Comparing biobehavioral profiles across two social stress paradigms in children with and without autism spectrum disorders

  • Blythe A Corbett1Email author,

    Affiliated with

    • Clayton W Schupp2 and

      Affiliated with

      • Kimberly E Lanni3

        Affiliated with

        Molecular Autism20123:13

        DOI: 10.1186/2040-2392-3-13

        Received: 20 July 2012

        Accepted: 30 October 2012

        Published: 17 November 2012



        Autism spectrum disorders (ASD) are defined by impairment in reciprocal social interaction and flexible adaptation to the environment. This study compared physiological stress in children with and without ASD exposed to two social stress protocols. We hypothesized that the ASD group would show heightened initial and enduring cortisol levels to the social stressors, which would be moderated by age and intelligence.


        Twenty-seven children with ASD and 32 with typical development (TYP) completed a standardized social-evaluative performance task and a validated paradigm of social play with peers. Physiological stress was measured by salivary cortisol at nine time points. Statistical approaches included repeated-measures linear mixed models and correlation analyses.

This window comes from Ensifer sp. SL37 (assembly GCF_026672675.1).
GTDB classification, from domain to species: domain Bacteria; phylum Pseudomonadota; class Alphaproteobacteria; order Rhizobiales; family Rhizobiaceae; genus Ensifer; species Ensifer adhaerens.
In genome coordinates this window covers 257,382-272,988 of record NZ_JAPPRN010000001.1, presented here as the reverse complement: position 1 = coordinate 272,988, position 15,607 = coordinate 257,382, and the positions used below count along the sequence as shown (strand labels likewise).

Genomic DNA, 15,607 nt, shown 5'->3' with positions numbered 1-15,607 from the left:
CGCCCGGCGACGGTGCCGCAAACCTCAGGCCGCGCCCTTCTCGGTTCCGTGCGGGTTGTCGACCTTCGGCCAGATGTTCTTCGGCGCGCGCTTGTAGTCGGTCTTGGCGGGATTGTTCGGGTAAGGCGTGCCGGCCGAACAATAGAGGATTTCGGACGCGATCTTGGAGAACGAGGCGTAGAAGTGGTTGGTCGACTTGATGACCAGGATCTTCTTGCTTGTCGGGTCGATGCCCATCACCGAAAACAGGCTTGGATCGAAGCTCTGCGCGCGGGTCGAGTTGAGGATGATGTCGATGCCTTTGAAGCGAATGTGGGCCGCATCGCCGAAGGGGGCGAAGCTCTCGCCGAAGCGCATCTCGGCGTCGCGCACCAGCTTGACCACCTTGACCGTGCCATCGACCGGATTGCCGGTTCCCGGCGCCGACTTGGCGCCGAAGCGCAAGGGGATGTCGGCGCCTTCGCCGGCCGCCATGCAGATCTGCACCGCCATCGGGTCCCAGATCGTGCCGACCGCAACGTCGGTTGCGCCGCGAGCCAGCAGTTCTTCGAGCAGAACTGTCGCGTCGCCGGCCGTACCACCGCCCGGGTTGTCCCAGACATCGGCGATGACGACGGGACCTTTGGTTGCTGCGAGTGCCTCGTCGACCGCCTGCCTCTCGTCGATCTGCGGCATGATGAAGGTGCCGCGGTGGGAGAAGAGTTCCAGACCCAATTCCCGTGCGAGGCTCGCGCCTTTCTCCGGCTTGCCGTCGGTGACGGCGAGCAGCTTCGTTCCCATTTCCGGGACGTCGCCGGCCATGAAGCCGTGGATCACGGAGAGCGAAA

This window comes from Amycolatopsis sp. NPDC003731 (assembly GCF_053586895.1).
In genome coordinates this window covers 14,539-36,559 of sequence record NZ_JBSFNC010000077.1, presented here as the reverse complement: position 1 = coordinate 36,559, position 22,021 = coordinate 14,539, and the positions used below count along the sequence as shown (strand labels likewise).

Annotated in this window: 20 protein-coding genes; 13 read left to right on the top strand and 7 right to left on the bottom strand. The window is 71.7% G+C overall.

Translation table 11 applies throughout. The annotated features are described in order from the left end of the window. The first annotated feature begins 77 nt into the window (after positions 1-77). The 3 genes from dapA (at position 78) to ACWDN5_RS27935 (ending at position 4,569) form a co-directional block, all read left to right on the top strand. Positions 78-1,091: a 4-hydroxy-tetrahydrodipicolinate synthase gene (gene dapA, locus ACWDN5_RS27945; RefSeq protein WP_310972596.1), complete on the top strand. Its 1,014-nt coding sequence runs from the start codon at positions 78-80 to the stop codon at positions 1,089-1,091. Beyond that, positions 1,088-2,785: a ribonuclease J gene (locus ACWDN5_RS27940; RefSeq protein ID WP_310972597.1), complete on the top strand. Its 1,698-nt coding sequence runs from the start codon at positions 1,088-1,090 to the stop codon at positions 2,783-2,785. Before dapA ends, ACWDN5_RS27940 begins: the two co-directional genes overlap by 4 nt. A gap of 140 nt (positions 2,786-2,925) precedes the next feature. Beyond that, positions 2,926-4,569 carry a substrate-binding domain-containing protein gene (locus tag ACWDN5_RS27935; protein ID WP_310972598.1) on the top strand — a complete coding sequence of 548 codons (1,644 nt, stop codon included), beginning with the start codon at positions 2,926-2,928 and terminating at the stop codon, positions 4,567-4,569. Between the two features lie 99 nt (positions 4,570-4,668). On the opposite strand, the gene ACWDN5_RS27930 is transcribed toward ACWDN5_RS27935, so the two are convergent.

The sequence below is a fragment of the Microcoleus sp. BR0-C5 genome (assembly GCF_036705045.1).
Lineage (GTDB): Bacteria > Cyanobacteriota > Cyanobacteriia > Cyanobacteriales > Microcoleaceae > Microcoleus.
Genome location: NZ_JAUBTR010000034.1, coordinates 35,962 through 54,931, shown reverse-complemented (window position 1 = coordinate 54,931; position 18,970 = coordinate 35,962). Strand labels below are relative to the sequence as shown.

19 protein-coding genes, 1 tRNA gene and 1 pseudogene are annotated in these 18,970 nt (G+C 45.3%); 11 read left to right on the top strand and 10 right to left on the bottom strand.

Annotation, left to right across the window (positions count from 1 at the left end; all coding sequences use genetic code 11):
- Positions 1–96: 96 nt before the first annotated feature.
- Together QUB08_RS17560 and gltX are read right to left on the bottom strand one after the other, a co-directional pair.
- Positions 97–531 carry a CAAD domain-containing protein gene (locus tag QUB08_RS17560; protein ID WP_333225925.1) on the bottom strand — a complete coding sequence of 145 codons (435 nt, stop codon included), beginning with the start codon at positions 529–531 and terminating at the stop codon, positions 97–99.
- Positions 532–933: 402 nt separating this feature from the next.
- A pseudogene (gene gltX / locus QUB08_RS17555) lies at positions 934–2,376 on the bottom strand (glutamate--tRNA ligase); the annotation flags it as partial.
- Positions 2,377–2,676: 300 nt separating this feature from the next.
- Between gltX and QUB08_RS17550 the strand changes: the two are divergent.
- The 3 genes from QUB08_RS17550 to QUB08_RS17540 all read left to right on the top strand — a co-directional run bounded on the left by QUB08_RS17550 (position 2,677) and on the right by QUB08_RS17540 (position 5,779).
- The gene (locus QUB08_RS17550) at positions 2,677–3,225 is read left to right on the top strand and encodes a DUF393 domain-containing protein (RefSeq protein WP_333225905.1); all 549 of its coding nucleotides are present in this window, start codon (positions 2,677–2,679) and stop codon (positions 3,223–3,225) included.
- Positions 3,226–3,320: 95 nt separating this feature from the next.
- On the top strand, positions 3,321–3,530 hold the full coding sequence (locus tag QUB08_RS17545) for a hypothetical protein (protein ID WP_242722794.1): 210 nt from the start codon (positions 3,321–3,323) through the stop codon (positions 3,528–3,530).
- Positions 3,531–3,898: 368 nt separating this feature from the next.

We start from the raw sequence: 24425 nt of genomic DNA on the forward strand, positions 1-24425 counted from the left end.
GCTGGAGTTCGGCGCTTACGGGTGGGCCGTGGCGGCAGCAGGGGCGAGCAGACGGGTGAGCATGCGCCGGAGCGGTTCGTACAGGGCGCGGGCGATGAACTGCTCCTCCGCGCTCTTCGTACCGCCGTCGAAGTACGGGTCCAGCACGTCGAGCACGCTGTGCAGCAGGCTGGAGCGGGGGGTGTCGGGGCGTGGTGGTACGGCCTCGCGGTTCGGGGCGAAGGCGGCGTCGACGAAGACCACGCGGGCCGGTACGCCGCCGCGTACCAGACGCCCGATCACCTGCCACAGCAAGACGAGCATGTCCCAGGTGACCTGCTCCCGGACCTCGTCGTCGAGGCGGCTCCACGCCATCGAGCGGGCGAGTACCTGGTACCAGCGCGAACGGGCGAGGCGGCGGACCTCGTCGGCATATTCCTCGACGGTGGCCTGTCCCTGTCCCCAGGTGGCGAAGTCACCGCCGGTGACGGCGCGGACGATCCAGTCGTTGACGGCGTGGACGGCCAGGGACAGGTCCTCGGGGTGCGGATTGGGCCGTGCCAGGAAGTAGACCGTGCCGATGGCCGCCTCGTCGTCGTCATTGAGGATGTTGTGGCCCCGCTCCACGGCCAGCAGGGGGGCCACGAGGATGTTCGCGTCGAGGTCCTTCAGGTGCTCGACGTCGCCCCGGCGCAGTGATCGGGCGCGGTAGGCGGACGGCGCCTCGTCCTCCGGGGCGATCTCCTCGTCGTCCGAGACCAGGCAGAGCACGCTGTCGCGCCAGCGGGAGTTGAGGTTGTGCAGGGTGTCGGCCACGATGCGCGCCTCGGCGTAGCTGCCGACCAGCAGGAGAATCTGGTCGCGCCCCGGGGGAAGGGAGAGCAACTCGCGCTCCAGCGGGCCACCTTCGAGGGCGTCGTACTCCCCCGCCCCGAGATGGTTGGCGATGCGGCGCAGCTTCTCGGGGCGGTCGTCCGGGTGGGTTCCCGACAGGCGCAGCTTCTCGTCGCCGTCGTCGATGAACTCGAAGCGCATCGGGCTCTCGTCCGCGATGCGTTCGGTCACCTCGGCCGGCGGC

The average cortisol level of both groups during initial exposure to social situations was significantly greater than baseline levels (ASD, P = 0.018; TYP, P = 0.006). Stress responsivity was significantly different between the groups; the TYP group showed a significant reduction in cortisol over time (P = 0.023), whereas the ASD group maintained an elevated cortisol level (P >0.05). The ASD group evidenced greater variability in between-group, within-group and intra-individual analyses. Age was a positive moderator of stress for the ASD group (P = 0.047), whereas IQ was a negative moderator for the TYP group (P = 0.061).


        Initial stress to novel social scenarios is idiosyncratic and predictive of subsequent exposure. Amidst significant variability in cortisol, children with ASD show enhanced and sustained social stress that increases with age. Developmental and cognitive factors differentially moderate stress in children with ASD and TYP, respectively. A model of neuroendocrine reactivity is proposed.


        Cortisol Autism Stress Novelty Peer Age



        autism spectrum disorders